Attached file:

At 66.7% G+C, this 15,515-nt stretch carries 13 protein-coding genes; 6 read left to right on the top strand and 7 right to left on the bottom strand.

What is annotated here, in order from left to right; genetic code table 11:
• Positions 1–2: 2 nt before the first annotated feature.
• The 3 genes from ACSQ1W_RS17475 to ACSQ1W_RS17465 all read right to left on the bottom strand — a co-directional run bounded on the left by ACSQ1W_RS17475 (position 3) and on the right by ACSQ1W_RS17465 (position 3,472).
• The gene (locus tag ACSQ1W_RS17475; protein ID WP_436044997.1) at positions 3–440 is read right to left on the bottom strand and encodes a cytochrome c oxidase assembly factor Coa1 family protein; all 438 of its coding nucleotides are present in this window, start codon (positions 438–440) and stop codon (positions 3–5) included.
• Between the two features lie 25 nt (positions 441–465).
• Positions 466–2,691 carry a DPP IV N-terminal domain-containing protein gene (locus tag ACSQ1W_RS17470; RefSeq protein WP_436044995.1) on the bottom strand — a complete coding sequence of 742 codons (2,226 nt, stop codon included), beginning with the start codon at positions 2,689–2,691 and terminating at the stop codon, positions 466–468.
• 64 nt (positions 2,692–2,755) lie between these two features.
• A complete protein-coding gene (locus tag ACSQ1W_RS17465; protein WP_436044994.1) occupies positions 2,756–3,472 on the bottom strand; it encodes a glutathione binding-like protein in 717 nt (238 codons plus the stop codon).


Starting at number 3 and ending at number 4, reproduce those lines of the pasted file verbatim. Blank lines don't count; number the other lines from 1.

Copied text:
• Positions 1–2: 2 nt before the first annotated feature.
• The 3 genes from ACSQ1W_RS17475 to ACSQ1W_RS17465 all read right to left on the bottom strand — a co-directional run bounded on the left by ACSQ1W_RS17475 (position 3) and on the right by ACSQ1W_RS17465 (position 3,472).